PS −0.30 −0.07 −0.20 1.00

A single-factor confirmatory factor analysis of the two correlation matrices reveals dramatically lower g-loadings in the “LD” sample.

Whole Sample “LD” Sample
VC 0.80 0.60
PR 0.73 0.16
WM 0.71 0.32
PS 0.53 −0.51

Because the PS factor has the lowest g-loading in the whole sample, it is most frequently the score that is out of sync with the others and thus is negatively correlated with the other tests in the “LD” sample.

In the paper referenced above, the reduction in g-loadings was not nearly as severe as in this demonstration, most likely because clinicians frequently observe specific processing deficits in tests outside the WISC. Thus many people with learning disorders have perfectly normal-looking WISC profiles; their deficits lie elsewhere. A mixture of ordinary and unusual WISC profiles can easily produce the moderately lowered g-loadings observed in the paper.


In general, one cannot select a sample based on a particular measure and then report as an empirical finding that the sample differs from the population on that same measure. I understand that in this case it was not immediately obvious that the selection procedure would inevitably alter the correlations among the WISC-IV factors. It is clear that the authors of the paper submitted their research in good faith. However, I wish that the reviewers had noticed the problem and informed the authors that the paper was fundamentally flawed. Therefore, this study offers no valid evidence that casts doubt on the appropriateness of the WISC-IV for children with learning disorders. The same results would have occurred with any cognitive battery, including those recommended by the authors as alternatives to the WISC-IV.

R code used for the demonstration

# Correlation matrix from U.S. Standardization sample, age 14
WISC <- matrix(c(
  1,0.59,0.59,0.37, #VC
  0.59,1,0.48,0.45, #PR
  0.59,0.48,1,0.39, #WM
  0.37,0.45,0.39,1), #PS
  nrow= 4, byrow=TRUE)
colnames(WISC) <- rownames(WISC) <- c("VC", "PR", "WM", "PS")

#Set randomization seed to obtain consistent results

# Generate data
x <-,sigma=WISC)*15+100)
colnames(x) <- colnames(WISC)

# Lowest score in profile
minSS <- apply(x,1,min)

# Mean of remaining scores
meanSS <- (apply(x,1,sum) - minSS) / 3

# LD sample
xLD <- x[(meanSS > 90) & (minSS < 90) & (meanSS - minSS > 15),]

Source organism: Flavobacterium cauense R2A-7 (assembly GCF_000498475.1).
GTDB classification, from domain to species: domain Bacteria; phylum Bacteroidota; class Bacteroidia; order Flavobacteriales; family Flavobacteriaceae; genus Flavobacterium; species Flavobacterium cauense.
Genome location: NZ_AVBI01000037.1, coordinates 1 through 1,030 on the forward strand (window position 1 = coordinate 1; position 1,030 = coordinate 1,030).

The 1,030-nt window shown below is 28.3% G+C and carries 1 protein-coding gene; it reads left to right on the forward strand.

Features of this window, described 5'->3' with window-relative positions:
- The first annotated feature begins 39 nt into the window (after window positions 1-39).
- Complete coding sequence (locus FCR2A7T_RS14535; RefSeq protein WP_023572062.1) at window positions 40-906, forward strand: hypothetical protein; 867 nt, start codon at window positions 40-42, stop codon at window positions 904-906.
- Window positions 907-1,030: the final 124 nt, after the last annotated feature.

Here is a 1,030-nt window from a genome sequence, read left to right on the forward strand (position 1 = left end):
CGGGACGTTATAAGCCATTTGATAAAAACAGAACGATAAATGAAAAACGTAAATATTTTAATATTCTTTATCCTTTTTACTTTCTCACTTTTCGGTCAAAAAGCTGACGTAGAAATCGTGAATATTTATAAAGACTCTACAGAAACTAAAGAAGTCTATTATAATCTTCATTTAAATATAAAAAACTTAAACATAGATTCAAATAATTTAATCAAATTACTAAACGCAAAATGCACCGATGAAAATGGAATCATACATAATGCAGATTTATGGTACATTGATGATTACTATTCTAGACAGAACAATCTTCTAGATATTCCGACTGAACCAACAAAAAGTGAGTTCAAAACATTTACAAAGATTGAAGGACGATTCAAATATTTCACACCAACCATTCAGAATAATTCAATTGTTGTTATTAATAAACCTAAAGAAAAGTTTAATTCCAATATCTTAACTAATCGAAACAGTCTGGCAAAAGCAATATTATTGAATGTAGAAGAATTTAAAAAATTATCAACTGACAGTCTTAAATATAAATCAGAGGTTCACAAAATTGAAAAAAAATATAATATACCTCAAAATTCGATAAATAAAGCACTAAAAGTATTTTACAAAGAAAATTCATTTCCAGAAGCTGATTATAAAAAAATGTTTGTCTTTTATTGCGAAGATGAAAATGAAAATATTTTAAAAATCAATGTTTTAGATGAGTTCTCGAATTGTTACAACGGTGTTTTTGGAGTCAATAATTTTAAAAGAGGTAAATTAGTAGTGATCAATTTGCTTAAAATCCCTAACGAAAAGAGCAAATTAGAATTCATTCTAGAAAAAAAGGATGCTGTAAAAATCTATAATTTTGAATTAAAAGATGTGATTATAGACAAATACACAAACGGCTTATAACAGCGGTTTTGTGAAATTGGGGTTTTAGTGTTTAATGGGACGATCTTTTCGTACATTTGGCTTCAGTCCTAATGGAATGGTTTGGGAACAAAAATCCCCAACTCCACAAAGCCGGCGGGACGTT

# Correlation matrix of LD sample
rhoLD <- cor(xLD)

# Load package for CFA analyses
# Model for CFA
m <- "g=~VC + PR + WM + PS"

# CFA for whole sample

# CFA for LD sample
Cognitive Assessment, Research Link

No, the WISC-IV doesn’t underestimate the intelligence of children with autism.

The title of a new study asks “Does WISC-IV underestimate the intelligence of autistic children?” The authors’ answer is that it probably does. I believe that the reasoning behind this conclusion is faulty.

This study gives the unwarranted impression that it is a disservice to children with autism to use the WISC-IV. Let me be clear—I want to be helpful to children with autism. I certainly do not wish to do anything that hurts anyone. A naive reading of this article leads us to believe that there is an easy way to avoid causing harm (i.e., use the Raven’s Progressive Matrices test instead of the WISC-IV). In my opinion, acting on this advice does no favors to children with autism and may even result in harm.

Based on the evidence presented in the study, the average score differences between children with and without autism is smaller on Raven’s Progressive Matrices (RPM) and larger on the WISC-IV. The rhetoric of the introduction leaves the reader with the impression that the RPM is a better test of intelligence than the WISC-IV. Once we accept this, it is easy to discount the results of the WISC-IV and focus primarily on the RPM.

There is a seductive undercurrent to the argument: If you advocate for children with autism, don’t you want to show that they are more intelligent rather than less intelligent? Yes, of course! Doesn’t it seem harmful to give a test that will show that children with autism are less intelligent? It certainly seems so!

Such rhetoric reveals a fundamental misunderstanding of what individual intelligence tests like the WISC-IV are designed to do. In the vast majority of settings, they are not for certifying how intelligent a person is (whatever that means!). Their primary purpose is to help psychologists understand what a person can and cannot do. They are designed to help explain what is easy and what is difficult for a person so that appropriate interventions can be selected.

The WISC-IV provides a Full Scale IQ, which gives an overall summary of cognitive functions. However, it also gives more detailed information about various aspects of ability. Here is a graph I constructed from Figure 1 in the paper. In my graph, I converted percentiles to index scores and rearranged the order of the scores to facilitate interpretation.


Average Raven’s Progressive Matrices (RPM) and WISC-IV scores for children with and without autism